If our perceptions of something as simple and concrete as the number of colored dots on a screen can be strongly influenced by a quick and inaccurate "hint," how much easier is it to alter our perception of the world with respect to complex and emotionally-laden issues -- especially when there's a powerful profit motive on the part of the people giving us the hints?


Friday, August 26, 2022

Written in the genes

Two years ago, I wrote about a mysterious plunge in global average temperature that occurred 12,800 years ago.  It's nicknamed the "Younger Dryas event," after the tundra wildflower Dryas octopetala, which showed a population explosion over the following millennium (as judged by pollen in ice core samples).  This plant only flourishes when the winters are extremely cold, and the pollen spike, along with various other lines of evidence, supports a rapid drop in temperature averaging around six degrees Celsius worldwide.

[Image licensed under the Creative Commons xulescu_g, Dryas octopetala (41907904865), CC BY-SA 2.0]

The obvious question, of course, is what could cause such a rapid and catastrophic drop in temperature.  There are three reasonably plausible answers that have been suggested: 

  1. an impact by a comet or meteorite causing an ejection of ash into the atmosphere, blocking sunlight
  2. the collapse of an ice dam across what is now the St. Lawrence Seaway -- the temperature had been warming prior to the event -- allowing the emptying of an enormous freshwater lake into the North Atlantic, shutting off the thermohaline circulation and propelling the Northern Hemisphere back into an ice age
  3. a nearby supernova in the constellation Vela frying the ozone layer, causing a collapse of ecosystems worldwide and an atmospheric chain reaction resulting in a global drop in temperature

The discussion amongst the scientists is ongoing, but the weight of evidence seems to favor the impact hypothesis.  (The link I posted above has more details, if you're curious.)

What's more certain is that the Younger Dryas event had a massive effect.  A number of large mammal groups -- including mastodons, North American camels, dire wolves, and gomphotheres (a bizarre-looking elephant relative) -- all went extinct shortly after the event itself, whatever it was, occurred.  Humans very nearly bit the dust, too; two of the dominant cultures of the time, the Natufian culture of the Middle East and the Clovis culture of North America, both collapsed right around the same time.

It's the latter that brings the topic up, because of some fascinating new research that came out last week, led by Paula Paz Sepúlveda of the Universidad Nacional de La Plata (Argentina), which looks at the effects this wild climate reversal had on the human genome.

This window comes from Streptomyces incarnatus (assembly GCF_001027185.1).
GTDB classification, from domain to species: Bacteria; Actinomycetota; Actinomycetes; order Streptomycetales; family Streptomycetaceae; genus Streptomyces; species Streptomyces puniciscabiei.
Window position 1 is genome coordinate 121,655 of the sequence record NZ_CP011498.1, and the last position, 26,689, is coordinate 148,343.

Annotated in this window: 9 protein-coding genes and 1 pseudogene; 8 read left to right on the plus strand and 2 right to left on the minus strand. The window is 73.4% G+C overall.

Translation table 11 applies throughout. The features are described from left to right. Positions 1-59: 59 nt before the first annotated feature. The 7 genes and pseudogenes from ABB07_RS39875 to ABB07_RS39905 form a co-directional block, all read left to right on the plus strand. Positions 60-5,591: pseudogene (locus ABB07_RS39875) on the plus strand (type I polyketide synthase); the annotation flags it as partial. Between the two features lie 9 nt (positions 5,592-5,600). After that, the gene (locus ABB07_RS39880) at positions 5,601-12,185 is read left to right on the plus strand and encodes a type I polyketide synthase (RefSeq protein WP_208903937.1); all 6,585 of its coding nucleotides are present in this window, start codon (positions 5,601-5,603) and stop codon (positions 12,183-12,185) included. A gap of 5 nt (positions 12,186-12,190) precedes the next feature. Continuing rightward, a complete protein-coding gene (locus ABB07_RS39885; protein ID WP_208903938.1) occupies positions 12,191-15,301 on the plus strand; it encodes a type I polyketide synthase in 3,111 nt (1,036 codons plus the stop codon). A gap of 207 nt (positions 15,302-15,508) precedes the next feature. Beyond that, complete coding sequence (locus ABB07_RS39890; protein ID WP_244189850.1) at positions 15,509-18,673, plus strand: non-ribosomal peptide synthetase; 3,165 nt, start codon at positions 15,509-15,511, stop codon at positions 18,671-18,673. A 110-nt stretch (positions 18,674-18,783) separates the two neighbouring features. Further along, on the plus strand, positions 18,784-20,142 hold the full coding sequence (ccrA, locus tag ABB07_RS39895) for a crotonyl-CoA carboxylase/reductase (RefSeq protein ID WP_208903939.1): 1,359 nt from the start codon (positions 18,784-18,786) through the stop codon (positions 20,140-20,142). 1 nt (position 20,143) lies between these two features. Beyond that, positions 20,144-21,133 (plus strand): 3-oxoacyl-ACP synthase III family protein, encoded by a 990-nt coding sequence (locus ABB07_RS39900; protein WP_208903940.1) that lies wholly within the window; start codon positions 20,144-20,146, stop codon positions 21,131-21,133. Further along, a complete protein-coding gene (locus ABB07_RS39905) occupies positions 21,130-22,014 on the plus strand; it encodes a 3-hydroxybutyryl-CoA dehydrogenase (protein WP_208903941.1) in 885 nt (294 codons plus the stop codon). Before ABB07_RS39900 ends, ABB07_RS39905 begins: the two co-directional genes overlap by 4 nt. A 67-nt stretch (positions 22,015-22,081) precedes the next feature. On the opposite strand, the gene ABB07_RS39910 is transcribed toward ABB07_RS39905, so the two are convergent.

What the researchers did was look at the makeup of the Q Y-DNA haplogroup.  You probably already know that two bits of our genome, the Y chromosome and the mitochondrial DNA, are frequently used for analyzing ethnic group affiliations because they don't recombine each generation -- they're passed down intact through (respectively) the paternal and maternal line.  So your mtDNA is the same as your mother's mother's mother's (etc.), and if you're male, your Y DNA is the same as your father's father's father's (etc.).  This means that the only differences in either one are due to mutations, making them invaluable as a measure of the degree of relatedness of different ethnic groups, not to mention providing a way to track patterns of human migration.

The Q haplogroup is ubiquitous in indigenous people of North and South America, so it was a good place to start looking for clues that the climate shift might have written into the human genome.  And they found them; coincident with the Younger Dryas event there was a marked drop in genetic diversity in the Q haplogroup.  It looks like the climate calamity caused a bottleneck -- a severe reduction in population, resulting in a loss of entire genetic lineages:

The YD impact hypothesis states that fragments of a large disintegrating asteroid/comet hit North America, South America, Europe, and Western Asia at 12,800 cal BP.  Multiple airbursts/impacts produced the YD boundary layer (YDB, Younger Dryas boundary), depositing peak concentrations of a wide variety of impact markers.  The proposed impact event caused major changes in continental drainage patterns, ocean circulation, in temperature and precipitation, large-scale biomass burning, abrupt climate change, abrupt anomalous distribution of plants and animals, extinction of megafauna, as well as, cultural changes and human population decline.  The diversity of the set of markers related to the cosmic impact is found mainly in the Northern hemisphere, including Venezuela, but they have also been recorded in the Southern hemisphere, in Chilean Patagonia, and Antarctica.

It's fascinating to think of our own genomes, and (of course) the genomes of other species, as being a kind of proxy record for climate; that not only gradual fluctuations, but sudden and unexpected events like impacts and volcanic eruptions, can leave their marks on our DNA.  It brings home once again how interlocked everything is.  Our old perception of humans as being some kind of independent entity, separate from everything else on Earth, is profoundly wrong.  We were molded into what we are today by the same forces that created the entire biosphere, and we can't separate ourselves from those forces any more than we could disconnect from our own heartbeats.  As Chief Seattle famously put it, "Man did not weave the web of life, he is merely a strand in it.  Whatever he does to the web, he does to himself."


Thursday, August 25, 2022